5. FrJackHackett

      Re: Interesting

      "Does Linux work on it?"

      Recently had to create a Config Mgr driver package for one of these at work. When I was finished, I put Ubuntu 19.04 on it. Haven't had much time to play with it, but it seems to work just fine and is very nippy.

    6. Anonymous Coward
      Anonymous Coward

      Re: Interesting

      It's a ThinkPad. Of course Linux works on it.

  4. Anonymous Coward
    Anonymous Coward

    Why are these still popular?

    Never understood the love for these dated looking, unstylish, overpriced, poorly specced (seriously, that screen?) laptops.

    I get the history and how good the IBM ThinkPad was during certain periods. But in this day and age, this looks like a poor choice pretty much anyway you look at it.

    1. Anonymous Coward
      Anonymous Coward

      Re: Why are these still popular?

      They are reliable, tough as old boots and you can spec the innards/screen to whatever you want (typically 3-4 choices of panel for the display, same for CPU).

      I spec them for my team because they don't go wrong and they take tons of abuse. I don't care what they look like.

    2. Alister Silver badge

      Re: Why are these still popular?

      Never understood the love for these dated looking, unstylish, overpriced, poorly specced laptops.

      Ahh, a classic example of preferring form over function. Do you like crayons as well?

      1. Anonymous Coward
        Anonymous Coward

        Re: Why are these still popular?

        Nope, I prefer form AND function, and there are plenty of laptops out there that fulfil both criteria. This isn't one of them.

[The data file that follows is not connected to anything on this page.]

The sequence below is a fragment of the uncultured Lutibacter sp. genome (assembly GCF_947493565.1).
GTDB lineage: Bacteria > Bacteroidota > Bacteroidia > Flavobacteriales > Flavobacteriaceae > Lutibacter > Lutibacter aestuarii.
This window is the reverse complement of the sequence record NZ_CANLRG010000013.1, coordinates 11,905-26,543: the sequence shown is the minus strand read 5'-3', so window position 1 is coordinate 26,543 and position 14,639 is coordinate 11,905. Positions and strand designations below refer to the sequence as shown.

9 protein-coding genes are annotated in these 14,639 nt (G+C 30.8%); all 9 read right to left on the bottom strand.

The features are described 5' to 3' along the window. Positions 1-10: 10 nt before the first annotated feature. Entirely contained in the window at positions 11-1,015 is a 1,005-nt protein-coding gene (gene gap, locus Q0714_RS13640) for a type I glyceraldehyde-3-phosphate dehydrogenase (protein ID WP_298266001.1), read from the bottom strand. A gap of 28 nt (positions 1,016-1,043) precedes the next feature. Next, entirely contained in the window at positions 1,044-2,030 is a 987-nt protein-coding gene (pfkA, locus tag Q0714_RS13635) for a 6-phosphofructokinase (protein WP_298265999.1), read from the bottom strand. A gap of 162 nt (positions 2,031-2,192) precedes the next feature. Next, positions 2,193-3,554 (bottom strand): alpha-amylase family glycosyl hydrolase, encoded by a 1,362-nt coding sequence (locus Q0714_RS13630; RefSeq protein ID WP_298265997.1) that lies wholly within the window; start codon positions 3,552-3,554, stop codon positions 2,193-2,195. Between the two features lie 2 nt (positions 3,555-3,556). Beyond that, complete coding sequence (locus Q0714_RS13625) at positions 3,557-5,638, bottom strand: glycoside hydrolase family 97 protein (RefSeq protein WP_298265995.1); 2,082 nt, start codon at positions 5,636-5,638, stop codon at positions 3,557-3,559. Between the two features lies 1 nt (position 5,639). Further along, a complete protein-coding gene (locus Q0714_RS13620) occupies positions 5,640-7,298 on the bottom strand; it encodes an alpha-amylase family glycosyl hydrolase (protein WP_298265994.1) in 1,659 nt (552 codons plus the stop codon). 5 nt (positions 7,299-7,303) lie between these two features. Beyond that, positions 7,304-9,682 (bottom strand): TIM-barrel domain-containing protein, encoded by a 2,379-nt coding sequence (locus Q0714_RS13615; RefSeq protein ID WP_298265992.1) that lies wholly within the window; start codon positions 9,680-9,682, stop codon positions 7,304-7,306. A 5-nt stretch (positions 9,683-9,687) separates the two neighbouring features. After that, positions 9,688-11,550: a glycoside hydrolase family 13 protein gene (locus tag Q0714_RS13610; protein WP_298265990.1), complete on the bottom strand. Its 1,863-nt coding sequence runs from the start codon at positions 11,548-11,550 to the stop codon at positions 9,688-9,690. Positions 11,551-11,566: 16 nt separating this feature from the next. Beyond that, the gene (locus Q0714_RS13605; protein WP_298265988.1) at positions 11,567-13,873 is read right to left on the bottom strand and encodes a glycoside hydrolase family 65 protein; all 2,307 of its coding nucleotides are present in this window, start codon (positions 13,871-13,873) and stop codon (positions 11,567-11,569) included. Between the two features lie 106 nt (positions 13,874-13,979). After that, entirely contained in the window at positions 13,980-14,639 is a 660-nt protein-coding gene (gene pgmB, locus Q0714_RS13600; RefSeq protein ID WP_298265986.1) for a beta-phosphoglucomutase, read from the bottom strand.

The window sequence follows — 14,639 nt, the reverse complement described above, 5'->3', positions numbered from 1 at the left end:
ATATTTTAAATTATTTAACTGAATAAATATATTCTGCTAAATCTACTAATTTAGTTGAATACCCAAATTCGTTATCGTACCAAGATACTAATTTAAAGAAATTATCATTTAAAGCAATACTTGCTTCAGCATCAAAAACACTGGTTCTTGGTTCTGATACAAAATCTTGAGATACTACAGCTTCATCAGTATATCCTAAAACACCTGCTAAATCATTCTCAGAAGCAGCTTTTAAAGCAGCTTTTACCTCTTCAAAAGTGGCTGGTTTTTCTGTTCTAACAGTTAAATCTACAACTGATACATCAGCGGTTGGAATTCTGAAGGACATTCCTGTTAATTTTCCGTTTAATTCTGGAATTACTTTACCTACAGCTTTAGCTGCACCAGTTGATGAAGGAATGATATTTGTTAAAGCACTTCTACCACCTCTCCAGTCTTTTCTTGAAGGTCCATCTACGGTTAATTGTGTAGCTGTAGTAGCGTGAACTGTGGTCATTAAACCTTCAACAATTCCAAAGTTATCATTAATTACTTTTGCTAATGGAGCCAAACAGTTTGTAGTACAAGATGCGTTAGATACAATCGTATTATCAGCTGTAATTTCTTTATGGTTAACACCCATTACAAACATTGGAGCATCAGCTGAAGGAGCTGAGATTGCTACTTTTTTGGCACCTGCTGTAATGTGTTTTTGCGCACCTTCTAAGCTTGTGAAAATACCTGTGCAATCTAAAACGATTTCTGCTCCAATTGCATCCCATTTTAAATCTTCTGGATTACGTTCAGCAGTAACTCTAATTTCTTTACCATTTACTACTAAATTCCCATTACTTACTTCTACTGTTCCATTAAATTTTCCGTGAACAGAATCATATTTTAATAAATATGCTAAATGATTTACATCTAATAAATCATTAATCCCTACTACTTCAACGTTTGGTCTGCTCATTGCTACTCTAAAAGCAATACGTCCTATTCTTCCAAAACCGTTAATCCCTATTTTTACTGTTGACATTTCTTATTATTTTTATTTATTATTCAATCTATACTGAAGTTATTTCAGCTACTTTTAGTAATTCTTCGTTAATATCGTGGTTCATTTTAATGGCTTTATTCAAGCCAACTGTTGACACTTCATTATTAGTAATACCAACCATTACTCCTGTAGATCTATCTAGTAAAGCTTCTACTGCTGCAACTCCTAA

1. Dave 126 Silver badge

          Re: Why are these still popular?

          To an extent the attractiveness of the physical form is subjective, though at least it hasn't had a veneer of 'style' applied to it (i,e, non functional additions such as glowing logos, exaggerated vents, go faster stripes etc). For that reason, most of the target market won't consider it ugly, and appreciate that it isn't trying to be stylish. The designer of the original Think Pad, Richard Sapper, took inspiration from traditional Japanese lunch boxes. It's not a bad strategy, when designing a product in a new category, to look at objects that have been bought and used for decades, if there are appropriate similarities (i.e, a laptop, like a lunchbox, is of similar form, bigger than pocket size, and carried to work)

          1. Russ Tarbox

            Re: Why are these still popular?

            Interesting history, thanks for sharing. Wasn't aware of that!

    3. Muppet Boss
      Pint

      Re: Why are these still popular?

      >Never understood the love for these dated looking, unstylish, overpriced, poorly specced (seriously, that screen?) laptops.

      You mean, the love for these classic looking, expensive, excellently specced (finally, this screen does not seem to have PWM!) business laptops? Usually these are chosen by professionals who appreciate the ergonomics and productivity gains these excellent machines bring. While these can technically be used for watching pr0n, these are for work.

      Regarding overpriced: old aftermarket Thinkpads are anything but expensive with very few cons.

      --Typed from X220 16GB RAM, 512GB+1TB dual SSD, custom aftermarket PWM-free FHD

      1. DiViDeD Silver badge

        Re: Why are these still popular?